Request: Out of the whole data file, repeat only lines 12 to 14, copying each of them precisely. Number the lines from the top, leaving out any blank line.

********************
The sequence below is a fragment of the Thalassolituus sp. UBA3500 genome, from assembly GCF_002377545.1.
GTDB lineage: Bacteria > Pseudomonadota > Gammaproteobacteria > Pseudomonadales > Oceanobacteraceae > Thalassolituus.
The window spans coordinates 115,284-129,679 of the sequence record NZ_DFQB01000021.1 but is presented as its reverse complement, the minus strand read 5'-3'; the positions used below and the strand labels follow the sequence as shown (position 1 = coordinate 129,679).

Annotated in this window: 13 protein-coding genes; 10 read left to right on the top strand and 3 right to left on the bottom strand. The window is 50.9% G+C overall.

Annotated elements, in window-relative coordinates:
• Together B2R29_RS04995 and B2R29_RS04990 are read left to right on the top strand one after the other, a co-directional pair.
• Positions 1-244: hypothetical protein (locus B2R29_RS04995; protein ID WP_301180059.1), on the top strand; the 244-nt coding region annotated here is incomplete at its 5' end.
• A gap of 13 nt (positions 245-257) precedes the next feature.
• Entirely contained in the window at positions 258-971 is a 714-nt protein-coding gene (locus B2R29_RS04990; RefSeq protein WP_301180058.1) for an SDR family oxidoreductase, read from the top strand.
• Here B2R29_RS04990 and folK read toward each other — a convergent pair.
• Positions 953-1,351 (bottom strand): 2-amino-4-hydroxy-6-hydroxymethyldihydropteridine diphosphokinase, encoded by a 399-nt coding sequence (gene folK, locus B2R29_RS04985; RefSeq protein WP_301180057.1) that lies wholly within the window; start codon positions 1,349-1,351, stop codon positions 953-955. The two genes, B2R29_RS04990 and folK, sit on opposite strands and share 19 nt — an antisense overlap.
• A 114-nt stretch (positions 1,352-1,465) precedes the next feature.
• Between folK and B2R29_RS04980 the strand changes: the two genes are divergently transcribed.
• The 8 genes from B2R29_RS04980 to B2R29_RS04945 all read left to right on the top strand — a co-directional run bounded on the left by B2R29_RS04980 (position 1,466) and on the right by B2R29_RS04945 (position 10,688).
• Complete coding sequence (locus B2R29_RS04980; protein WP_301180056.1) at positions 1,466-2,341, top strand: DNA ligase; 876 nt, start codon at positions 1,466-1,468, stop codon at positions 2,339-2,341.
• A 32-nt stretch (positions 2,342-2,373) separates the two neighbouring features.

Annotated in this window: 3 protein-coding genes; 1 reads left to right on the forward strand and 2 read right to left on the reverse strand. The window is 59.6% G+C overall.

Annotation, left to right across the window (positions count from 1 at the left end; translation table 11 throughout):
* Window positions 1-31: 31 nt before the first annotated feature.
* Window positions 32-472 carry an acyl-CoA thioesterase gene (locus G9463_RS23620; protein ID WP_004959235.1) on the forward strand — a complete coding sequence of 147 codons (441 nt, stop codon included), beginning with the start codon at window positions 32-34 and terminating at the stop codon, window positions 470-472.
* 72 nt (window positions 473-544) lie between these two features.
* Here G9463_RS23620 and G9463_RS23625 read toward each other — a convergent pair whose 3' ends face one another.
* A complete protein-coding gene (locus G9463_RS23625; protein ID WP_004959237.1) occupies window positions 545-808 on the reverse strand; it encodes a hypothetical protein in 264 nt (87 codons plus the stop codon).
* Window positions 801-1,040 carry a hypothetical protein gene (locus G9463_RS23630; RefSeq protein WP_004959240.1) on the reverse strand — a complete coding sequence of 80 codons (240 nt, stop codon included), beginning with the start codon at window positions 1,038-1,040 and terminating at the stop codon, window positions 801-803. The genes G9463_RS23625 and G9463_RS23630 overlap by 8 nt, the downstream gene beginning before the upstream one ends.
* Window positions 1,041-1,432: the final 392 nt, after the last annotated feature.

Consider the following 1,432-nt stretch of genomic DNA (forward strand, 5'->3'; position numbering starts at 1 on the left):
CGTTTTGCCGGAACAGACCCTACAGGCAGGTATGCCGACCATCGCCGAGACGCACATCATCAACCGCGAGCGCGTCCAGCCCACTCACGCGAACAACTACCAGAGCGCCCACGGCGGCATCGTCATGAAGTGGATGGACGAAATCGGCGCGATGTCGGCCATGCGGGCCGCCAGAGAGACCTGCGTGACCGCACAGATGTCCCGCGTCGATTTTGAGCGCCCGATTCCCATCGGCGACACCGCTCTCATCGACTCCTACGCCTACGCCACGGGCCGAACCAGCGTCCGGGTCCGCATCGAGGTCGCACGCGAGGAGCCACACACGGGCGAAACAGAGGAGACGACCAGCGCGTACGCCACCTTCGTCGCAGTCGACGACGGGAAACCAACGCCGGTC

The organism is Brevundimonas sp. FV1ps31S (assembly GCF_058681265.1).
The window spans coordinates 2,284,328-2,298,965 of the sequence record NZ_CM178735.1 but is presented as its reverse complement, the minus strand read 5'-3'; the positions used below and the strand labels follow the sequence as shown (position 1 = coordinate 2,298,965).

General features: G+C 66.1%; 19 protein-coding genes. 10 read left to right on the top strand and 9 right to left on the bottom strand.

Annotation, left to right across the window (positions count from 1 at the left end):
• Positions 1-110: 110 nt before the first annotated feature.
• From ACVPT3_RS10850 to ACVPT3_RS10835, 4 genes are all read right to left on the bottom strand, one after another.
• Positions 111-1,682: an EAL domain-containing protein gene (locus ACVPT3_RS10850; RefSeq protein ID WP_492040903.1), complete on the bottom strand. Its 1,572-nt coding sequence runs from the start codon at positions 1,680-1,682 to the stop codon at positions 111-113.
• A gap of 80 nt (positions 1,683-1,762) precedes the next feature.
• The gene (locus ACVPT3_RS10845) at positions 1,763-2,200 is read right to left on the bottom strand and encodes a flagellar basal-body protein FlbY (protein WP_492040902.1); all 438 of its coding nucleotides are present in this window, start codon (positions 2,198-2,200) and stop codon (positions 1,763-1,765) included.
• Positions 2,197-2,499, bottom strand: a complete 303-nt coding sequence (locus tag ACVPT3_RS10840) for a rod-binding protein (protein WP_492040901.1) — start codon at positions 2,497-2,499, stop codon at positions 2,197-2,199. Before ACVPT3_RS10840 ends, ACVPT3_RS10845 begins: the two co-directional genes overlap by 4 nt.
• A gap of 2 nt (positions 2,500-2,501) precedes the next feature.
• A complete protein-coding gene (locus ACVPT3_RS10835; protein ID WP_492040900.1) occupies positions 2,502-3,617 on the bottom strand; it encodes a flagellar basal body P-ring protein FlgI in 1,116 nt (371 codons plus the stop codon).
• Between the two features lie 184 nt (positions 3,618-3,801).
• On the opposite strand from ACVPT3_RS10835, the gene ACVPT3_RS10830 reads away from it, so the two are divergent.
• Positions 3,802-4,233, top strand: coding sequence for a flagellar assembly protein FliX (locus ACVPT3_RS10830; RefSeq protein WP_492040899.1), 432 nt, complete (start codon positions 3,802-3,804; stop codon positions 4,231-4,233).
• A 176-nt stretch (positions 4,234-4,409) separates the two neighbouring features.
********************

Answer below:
• A 114-nt stretch (positions 1,352-1,465) precedes the next feature.
• Between folK and B2R29_RS04980 the strand changes: the two genes are divergently transcribed.
• The 8 genes from B2R29_RS04980 to B2R29_RS04945 all read left to right on the top strand — a co-directional run bounded on the left by B2R29_RS04980 (position 1,466) and on the right by B2R29_RS04945 (position 10,688).